That way you can have one object and you can open either the door or the window, and you’ll have better control over which is going to happen.

1 Like

There is the only one real problem with methods in scala:
if you want to work with interfaces you always need to declare traits. It is always double work.

I think there are no problem with multiple inheritance with methods\interfaces.

The real difficulties is in data inheritance(diamond problem).
Which can be solved with dependency injection or chain-of-responsibility pattern.

Scala implements chain-of-responsibility pattern by traits. It seems that dependency injection can be used with ‘export’.

IMHO: The real difficulties is only double work with “interface” declaration.

Of course someone always can shoot himself in the foot with any tool. But it is not a language guild(Shooting yourself in the foot in various programming languages(joke))

I’m not sure what do you mean, but I would welcome an annotation that makes compiler automatically generate a trait containing all public members (or even have configurable minimum visibility). For example:

@generateInterfaceTrait(name="UsersIfc", minimumVisibility="protected")
class Users(db: Database) {
  def addUser(user: User): Future[Done] = ???
  protected def removeUser(userId: UserId): Future[Done] = ???
  private def doInTransaction[T](action: => T): T = ???
}

generates additional trait:

trait UsersIfc {
  def addUser(user: User): Future[Done]
  protected def removeUser(userId: UserId): Future[Done]
}

and makes Users extend UsersIfc.

Some people are keen on generating useless traits and such annotation would at least shorten that (extra trait) boilerplate to one line.

1 Like

How to shoot yourself in the foot with Scala:


for {

leg <- self.legs

foot <- leg.feet

gun <- self.arsenal.weapons.filter(_.canBeFired)

} yield gun.target(foot).aim.pullTrigger.doItVeryUnsafely match {

case Success(bulletHole) => println(bulletHole.message.long)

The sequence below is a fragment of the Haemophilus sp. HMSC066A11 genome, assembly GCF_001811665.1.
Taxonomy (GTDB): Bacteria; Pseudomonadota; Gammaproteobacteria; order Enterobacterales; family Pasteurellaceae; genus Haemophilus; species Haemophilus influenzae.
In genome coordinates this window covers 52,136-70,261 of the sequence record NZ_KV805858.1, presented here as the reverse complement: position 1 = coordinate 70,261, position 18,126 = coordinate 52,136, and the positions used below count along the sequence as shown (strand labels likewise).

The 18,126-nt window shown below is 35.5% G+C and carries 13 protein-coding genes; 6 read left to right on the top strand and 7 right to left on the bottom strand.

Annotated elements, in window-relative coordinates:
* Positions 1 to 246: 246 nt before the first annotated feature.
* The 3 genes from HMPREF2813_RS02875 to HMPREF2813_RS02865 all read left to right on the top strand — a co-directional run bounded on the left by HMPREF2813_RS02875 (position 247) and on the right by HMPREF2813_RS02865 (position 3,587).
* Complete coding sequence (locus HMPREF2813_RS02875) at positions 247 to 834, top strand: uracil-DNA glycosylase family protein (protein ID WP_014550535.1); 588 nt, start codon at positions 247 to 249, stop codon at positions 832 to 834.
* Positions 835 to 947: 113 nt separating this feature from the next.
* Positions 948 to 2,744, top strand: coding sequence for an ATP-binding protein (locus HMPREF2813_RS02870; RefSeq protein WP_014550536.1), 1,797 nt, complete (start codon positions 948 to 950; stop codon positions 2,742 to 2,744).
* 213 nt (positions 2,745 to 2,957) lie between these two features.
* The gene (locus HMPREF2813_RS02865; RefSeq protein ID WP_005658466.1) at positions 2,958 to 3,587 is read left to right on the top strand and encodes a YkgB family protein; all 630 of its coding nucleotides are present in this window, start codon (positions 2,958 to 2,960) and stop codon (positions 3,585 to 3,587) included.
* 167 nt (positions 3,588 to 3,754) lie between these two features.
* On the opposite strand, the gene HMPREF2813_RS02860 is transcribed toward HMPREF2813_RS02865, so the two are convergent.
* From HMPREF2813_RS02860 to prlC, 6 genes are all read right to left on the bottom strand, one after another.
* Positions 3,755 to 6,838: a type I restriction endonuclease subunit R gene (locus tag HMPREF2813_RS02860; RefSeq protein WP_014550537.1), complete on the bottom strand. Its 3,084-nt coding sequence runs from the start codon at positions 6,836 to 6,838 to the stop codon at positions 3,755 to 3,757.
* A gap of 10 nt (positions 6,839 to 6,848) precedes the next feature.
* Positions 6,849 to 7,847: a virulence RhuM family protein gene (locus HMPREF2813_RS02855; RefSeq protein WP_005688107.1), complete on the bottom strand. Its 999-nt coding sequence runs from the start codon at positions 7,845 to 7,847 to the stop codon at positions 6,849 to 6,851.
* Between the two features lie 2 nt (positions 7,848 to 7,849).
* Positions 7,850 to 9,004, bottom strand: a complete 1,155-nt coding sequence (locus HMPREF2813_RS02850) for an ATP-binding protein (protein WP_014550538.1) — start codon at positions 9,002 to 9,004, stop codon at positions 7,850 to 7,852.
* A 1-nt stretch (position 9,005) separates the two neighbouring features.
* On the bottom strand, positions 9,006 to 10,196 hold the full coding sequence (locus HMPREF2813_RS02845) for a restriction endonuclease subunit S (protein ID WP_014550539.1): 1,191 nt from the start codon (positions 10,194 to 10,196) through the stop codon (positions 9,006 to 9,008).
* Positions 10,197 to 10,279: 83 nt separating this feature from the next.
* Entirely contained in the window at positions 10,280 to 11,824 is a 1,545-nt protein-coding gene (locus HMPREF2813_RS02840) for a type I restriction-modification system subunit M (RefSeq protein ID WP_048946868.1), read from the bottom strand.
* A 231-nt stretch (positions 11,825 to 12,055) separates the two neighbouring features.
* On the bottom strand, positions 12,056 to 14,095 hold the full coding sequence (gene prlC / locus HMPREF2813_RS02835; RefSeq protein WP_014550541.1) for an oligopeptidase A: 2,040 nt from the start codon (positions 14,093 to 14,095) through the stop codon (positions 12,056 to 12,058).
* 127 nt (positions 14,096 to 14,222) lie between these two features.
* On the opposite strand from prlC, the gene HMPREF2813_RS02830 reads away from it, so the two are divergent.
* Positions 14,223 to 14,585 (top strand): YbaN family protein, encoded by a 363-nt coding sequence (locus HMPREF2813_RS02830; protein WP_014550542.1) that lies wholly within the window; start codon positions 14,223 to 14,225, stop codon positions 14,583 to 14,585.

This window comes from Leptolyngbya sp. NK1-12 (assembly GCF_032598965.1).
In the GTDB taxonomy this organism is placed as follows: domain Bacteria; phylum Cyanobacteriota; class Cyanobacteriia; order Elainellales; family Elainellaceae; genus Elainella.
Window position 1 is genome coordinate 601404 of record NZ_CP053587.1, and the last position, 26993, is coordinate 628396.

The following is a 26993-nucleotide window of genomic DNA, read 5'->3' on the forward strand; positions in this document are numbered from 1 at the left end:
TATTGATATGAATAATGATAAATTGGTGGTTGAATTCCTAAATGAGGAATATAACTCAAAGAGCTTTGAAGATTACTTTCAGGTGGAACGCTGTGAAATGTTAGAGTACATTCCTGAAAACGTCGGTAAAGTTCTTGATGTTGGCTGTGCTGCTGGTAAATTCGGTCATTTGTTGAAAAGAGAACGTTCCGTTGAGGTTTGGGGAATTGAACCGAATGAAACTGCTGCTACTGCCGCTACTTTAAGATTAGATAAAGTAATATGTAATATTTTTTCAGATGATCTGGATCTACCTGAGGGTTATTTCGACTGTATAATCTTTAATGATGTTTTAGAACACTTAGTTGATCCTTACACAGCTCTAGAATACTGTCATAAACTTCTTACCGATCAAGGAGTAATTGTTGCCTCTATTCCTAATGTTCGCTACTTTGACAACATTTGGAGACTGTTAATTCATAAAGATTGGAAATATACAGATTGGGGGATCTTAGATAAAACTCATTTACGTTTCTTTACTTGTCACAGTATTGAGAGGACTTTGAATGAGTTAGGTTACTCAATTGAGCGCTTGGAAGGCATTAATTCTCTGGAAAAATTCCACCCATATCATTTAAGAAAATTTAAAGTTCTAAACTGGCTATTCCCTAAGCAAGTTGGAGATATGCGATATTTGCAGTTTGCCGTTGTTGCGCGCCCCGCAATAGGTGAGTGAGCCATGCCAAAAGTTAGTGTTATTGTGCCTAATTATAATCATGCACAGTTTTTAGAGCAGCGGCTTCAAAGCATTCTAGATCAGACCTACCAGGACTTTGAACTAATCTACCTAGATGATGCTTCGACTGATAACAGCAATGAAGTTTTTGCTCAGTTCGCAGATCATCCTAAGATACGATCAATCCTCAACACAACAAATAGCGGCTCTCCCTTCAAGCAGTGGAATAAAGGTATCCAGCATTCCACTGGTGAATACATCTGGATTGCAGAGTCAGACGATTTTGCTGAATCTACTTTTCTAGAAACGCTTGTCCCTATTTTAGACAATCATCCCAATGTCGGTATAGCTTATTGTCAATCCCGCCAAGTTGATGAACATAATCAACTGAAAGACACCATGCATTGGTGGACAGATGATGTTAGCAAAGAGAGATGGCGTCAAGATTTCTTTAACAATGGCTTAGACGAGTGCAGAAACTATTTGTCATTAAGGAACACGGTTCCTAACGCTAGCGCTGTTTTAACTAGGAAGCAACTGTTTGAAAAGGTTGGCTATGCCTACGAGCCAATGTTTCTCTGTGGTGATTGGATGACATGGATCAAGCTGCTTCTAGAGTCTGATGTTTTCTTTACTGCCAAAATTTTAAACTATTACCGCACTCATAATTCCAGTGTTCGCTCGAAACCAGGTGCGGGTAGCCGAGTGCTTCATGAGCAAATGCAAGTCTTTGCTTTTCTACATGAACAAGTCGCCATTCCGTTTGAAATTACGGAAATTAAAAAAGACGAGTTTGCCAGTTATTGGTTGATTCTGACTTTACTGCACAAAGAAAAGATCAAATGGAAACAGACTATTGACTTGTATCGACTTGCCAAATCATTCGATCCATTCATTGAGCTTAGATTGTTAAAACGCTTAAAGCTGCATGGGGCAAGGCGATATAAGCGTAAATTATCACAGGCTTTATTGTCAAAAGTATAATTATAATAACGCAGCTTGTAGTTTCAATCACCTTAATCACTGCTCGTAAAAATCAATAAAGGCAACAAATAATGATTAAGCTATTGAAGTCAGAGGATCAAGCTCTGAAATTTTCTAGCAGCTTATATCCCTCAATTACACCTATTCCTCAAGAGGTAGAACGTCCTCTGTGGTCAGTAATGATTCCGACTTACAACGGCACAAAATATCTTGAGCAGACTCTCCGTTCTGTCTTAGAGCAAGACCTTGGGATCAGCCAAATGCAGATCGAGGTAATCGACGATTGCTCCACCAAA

case Failure(error) => println(error.getMessage)

}

error: could not find implicit value for parameter trajectory: Path[Projectile[HandGun, Triggered], TargetEvidence[BioPart, Nothing], Any]

5 Likes

I think it partially improve situation at least in some cases.
But It will not solve problem in general because it is not default behavior and they will not do such things by default.
I am unsure that it can be improved for scala in general today. But in some languages there are no differences between classes and interfaces, thay alway work with interfaces.
May be:

@interface // by default(className="UserImpl", minimumVisibility="protected")
class Users(db: Database) {
  def addUser(user: User): Future[Done] = ???
  protected def removeUser(userId: UserId): Future[Done] = ???
  private def doInTransaction[T](action: => T): T = ???
}

which generate pure interface Users with class UserImpl.

So whenever you use “Users”, you use interface.

While “useless” is probably a bit of a stretch (if nothing else, they make writing tests significantly easier), some way to reduce the duplicate work would be really nice.

I think Linearization might be something you are looking for. Did you read the Class Linearization section in Scala Language Specification?